Peter J R Gauld :

You should also make a statutory declaration stating that no documents were ever service upon you; that you have read the affidavit of service provided to you and it is false.

Peter J R Gauld :

Send both to the solicitor and say that you will not be paying any costs in the circumstances, and that if necessary you will be reporting the process server to relevant authorities for perjury.

Peter J R Gauld :

This should make them sit back and think. I can't predict what will happen next; you will have to take this step by step, but proceed on the basis that service was defective, and you cannot be liable for anything that happened from it.

Peter J R Gauld :

I'm sorry, this is important, also ask the solicitor to set aside any judgment that may have been entered based on the false affidavit, and to confirm with you that this has been done. And if you do not receive any confirmation within seven days, you will have no option but to see a solicitor about the matter.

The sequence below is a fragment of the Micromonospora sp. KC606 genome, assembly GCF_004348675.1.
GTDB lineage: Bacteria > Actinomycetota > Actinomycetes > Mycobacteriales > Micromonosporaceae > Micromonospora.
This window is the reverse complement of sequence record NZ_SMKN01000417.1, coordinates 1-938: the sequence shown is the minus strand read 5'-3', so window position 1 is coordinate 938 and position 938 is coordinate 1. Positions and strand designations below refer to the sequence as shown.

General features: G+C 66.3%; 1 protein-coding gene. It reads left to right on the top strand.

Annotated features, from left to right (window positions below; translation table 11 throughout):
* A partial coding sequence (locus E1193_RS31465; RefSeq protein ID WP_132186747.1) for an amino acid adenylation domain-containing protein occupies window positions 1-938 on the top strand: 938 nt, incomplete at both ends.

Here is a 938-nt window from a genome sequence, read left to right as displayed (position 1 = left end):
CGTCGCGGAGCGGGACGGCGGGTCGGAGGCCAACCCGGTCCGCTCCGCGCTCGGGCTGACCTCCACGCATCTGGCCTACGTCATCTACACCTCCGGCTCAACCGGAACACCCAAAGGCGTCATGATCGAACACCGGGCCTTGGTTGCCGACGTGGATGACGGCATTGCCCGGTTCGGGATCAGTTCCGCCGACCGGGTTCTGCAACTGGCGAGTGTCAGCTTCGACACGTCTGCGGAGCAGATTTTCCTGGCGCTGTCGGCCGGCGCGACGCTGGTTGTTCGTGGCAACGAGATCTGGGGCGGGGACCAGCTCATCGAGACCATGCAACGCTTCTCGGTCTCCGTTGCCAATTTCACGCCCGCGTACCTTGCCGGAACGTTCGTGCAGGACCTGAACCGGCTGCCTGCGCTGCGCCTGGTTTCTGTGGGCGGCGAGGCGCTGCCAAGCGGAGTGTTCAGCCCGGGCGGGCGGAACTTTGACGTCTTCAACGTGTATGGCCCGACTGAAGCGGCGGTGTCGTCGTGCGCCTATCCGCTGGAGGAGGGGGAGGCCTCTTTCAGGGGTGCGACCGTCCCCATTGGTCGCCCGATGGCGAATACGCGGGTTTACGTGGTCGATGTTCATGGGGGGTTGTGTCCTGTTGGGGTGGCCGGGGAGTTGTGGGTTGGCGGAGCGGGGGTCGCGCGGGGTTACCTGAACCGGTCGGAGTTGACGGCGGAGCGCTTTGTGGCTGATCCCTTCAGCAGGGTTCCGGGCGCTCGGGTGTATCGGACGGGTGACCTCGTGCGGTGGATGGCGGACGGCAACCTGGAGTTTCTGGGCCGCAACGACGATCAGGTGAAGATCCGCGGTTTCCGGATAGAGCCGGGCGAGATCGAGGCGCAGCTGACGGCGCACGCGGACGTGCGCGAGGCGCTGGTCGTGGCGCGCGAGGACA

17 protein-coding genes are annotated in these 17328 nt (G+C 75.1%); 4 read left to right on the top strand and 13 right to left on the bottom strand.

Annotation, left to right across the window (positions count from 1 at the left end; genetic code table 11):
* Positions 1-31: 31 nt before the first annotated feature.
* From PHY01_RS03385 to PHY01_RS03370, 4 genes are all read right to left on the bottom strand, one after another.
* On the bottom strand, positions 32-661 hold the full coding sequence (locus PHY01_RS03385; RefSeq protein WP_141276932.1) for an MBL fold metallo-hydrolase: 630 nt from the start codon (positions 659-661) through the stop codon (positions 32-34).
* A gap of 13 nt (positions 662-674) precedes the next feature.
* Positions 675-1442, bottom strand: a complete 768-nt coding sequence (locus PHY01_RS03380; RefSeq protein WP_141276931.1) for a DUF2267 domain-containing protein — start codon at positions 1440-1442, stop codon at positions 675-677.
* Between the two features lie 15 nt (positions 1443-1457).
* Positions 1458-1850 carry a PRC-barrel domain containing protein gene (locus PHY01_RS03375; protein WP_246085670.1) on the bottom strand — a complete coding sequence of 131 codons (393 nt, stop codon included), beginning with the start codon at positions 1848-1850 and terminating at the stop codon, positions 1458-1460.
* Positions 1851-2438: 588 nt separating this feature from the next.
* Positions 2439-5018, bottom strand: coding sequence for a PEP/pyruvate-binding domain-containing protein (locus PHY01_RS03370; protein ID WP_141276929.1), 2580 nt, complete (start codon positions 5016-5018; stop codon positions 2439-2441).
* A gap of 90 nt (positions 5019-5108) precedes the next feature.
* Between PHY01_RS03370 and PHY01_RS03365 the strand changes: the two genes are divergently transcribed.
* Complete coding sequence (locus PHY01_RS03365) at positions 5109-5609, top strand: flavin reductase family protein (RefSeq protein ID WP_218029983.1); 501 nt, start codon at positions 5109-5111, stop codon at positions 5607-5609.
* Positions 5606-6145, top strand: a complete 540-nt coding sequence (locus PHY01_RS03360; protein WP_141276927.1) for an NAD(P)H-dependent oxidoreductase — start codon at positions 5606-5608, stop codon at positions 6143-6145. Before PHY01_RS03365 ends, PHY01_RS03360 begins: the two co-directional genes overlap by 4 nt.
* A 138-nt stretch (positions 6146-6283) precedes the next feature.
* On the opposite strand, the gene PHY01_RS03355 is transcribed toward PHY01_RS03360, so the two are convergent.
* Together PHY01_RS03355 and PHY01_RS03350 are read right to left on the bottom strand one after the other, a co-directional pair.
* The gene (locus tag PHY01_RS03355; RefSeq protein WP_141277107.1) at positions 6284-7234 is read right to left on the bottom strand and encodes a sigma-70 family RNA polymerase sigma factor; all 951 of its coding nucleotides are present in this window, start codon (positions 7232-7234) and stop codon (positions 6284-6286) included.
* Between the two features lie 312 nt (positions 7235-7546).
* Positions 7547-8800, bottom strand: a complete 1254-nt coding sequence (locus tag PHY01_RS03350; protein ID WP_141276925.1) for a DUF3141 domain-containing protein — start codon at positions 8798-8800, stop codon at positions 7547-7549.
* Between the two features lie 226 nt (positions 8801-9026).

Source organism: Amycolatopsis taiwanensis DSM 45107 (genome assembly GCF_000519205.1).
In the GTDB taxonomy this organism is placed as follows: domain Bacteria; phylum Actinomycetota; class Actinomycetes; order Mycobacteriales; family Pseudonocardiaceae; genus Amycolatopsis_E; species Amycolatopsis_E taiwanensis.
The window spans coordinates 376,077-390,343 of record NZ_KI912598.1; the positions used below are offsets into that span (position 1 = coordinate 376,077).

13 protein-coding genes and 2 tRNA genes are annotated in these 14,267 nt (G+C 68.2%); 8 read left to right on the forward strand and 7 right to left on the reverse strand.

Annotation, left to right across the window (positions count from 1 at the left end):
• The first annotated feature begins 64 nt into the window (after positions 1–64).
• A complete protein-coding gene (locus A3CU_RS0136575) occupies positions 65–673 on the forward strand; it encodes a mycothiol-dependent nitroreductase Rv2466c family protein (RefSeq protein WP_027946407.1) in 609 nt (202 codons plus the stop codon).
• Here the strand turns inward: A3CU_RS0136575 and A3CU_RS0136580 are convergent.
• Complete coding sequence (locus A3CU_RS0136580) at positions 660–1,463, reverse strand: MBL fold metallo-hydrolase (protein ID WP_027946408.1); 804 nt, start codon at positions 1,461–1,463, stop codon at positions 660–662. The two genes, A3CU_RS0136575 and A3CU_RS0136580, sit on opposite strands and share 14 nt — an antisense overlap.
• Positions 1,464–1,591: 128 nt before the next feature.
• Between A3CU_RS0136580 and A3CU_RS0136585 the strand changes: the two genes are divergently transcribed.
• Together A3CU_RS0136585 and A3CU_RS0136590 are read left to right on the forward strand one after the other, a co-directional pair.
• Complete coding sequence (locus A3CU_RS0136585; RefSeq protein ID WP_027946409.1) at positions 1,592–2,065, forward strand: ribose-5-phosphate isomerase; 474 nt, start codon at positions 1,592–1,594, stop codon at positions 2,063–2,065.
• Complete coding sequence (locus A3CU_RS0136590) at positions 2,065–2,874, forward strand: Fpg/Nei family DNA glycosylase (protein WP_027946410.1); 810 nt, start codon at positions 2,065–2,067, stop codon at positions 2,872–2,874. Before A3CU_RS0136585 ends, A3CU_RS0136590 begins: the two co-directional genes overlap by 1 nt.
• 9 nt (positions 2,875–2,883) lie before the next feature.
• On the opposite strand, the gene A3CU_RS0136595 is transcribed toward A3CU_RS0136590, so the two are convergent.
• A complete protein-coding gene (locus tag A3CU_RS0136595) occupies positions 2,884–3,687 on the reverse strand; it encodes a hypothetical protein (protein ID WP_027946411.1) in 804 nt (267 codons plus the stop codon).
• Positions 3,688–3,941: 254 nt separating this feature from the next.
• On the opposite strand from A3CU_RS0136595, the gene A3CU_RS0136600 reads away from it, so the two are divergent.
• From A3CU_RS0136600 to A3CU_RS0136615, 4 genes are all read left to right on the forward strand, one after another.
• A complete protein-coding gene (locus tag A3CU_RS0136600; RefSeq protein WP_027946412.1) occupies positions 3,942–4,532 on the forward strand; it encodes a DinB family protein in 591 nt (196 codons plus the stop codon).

Peter J R Gauld :

I'm a bit in the dark because I, and you, don't know exactly what has happened; what sort of process is involved, etc.. But the above will/should get things sorted out at least to the point of necessary clarifications about what did happen.

Peter J R Gauld :

As a solicitor, I would be a bit horrified if one of my process servers did this; it is the last thing you want because of the trouble it can cause, as apparently has happened here.

Peter J R Gauld :

Proper service is critical to any legal process, and you want it done right, or not at all.

Peter J R Gauld :

Please come back if there are any further queries.







Peter G., Solicitor
Category: Australia Law
Satisfied Customers: 767
Experience: Law degree from the University of Melbourne 1978, with thirty years of practice experience.